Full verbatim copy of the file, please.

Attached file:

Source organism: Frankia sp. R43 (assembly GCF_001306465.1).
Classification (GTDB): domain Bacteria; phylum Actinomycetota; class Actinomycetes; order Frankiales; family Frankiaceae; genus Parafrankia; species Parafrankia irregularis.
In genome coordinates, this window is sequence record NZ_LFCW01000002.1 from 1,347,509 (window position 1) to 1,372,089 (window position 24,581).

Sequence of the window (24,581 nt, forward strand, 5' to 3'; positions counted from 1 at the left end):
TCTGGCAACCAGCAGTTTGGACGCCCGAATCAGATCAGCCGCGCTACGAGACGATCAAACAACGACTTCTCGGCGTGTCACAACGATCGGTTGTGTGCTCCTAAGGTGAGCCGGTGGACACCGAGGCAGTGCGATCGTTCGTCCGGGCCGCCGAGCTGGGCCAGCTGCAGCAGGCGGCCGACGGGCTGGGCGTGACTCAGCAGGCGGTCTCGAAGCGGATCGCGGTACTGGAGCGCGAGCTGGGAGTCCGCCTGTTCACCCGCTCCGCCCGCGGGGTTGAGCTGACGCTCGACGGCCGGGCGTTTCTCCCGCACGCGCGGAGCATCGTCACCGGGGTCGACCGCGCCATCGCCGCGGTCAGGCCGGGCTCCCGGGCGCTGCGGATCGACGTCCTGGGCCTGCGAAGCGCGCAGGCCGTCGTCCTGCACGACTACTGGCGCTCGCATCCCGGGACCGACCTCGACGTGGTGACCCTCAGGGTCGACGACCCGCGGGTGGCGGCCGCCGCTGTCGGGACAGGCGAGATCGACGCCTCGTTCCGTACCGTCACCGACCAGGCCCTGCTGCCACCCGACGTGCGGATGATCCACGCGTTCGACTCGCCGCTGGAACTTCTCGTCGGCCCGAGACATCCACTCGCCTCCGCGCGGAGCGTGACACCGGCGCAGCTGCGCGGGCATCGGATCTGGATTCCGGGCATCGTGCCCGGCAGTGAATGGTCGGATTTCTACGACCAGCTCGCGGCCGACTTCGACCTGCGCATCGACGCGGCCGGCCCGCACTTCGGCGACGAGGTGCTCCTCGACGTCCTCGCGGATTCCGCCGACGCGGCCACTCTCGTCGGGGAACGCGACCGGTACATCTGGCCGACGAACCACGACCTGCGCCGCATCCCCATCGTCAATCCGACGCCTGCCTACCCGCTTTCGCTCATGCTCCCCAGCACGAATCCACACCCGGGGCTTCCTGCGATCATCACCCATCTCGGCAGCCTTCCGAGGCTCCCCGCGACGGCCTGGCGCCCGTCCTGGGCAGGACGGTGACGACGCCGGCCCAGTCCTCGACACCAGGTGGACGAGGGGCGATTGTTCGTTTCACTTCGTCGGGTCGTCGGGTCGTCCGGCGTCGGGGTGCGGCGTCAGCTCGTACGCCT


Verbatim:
Source organism: Frankia sp. R43 (assembly GCF_001306465.1).
Classification (GTDB): domain Bacteria; phylum Actinomycetota; class Actinomycetes; order Frankiales; family Frankiaceae; genus Parafrankia; species Parafrankia irregularis.
In genome coordinates, this window is sequence record NZ_LFCW01000002.1 from 1,347,509 (window position 1) to 1,372,089 (window position 24,581).

Sequence of the window (24,581 nt, forward strand, 5' to 3'; positions counted from 1 at the left end):
TCTGGCAACCAGCAGTTTGGACGCCCGAATCAGATCAGCCGCGCTACGAGACGATCAAACAACGACTTCTCGGCGTGTCACAACGATCGGTTGTGTGCTCCTAAGGTGAGCCGGTGGACACCGAGGCAGTGCGATCGTTCGTCCGGGCCGCCGAGCTGGGCCAGCTGCAGCAGGCGGCCGACGGGCTGGGCGTGACTCAGCAGGCGGTCTCGAAGCGGATCGCGGTACTGGAGCGCGAGCTGGGAGTCCGCCTGTTCACCCGCTCCGCCCGCGGGGTTGAGCTGACGCTCGACGGCCGGGCGTTTCTCCCGCACGCGCGGAGCATCGTCACCGGGGTCGACCGCGCCATCGCCGCGGTCAGGCCGGGCTCCCGGGCGCTGCGGATCGACGTCCTGGGCCTGCGAAGCGCGCAGGCCGTCGTCCTGCACGACTACTGGCGCTCGCATCCCGGGACCGACCTCGACGTGGTGACCCTCAGGGTCGACGACCCGCGGGTGGCGGCCGCCGCTGTCGGGACAGGCGAGATCGACGCCTCGTTCCGTACCGTCACCGACCAGGCCCTGCTGCCACCCGACGTGCGGATGATCCACGCGTTCGACTCGCCGCTGGAACTTCTCGTCGGCCCGAGACATCCACTCGCCTCCGCGCGGAGCGTGACACCGGCGCAGCTGCGCGGGCATCGGATCTGGATTCCGGGCATCGTGCCCGGCAGTGAATGGTCGGATTTCTACGACCAGCTCGCGGCCGACTTCGACCTGCGCATCGACGCGGCCGGCCCGCACTTCGGCGACGAGGTGCTCCTCGACGTCCTCGCGGATTCCGCCGACGCGGCCACTCTCGTCGGGGAACGCGACCGGTACATCTGGCCGACGAACCACGACCTGCGCCGCATCCCCATCGTCAATCCGACGCCTGCCTACCCGCTTTCGCTCATGCTCCCCAGCACGAATCCACACCCGGGGCTTCCTGCGATCATCACCCATCTCGGCAGCCTTCCGAGGCTCCCCGCGACGGCCTGGCGCCCGTCCTGGGCAGGACGGTGACGACGCCGGCCCAGTCCTCGACACCAGGTGGACGAGGGGCGATTGTTCGTTTCACTTCGTCGGGTCGTCGGGTCGTCCGGCGTCGGGGTGCGGCGTCAGCTCGTACGCCT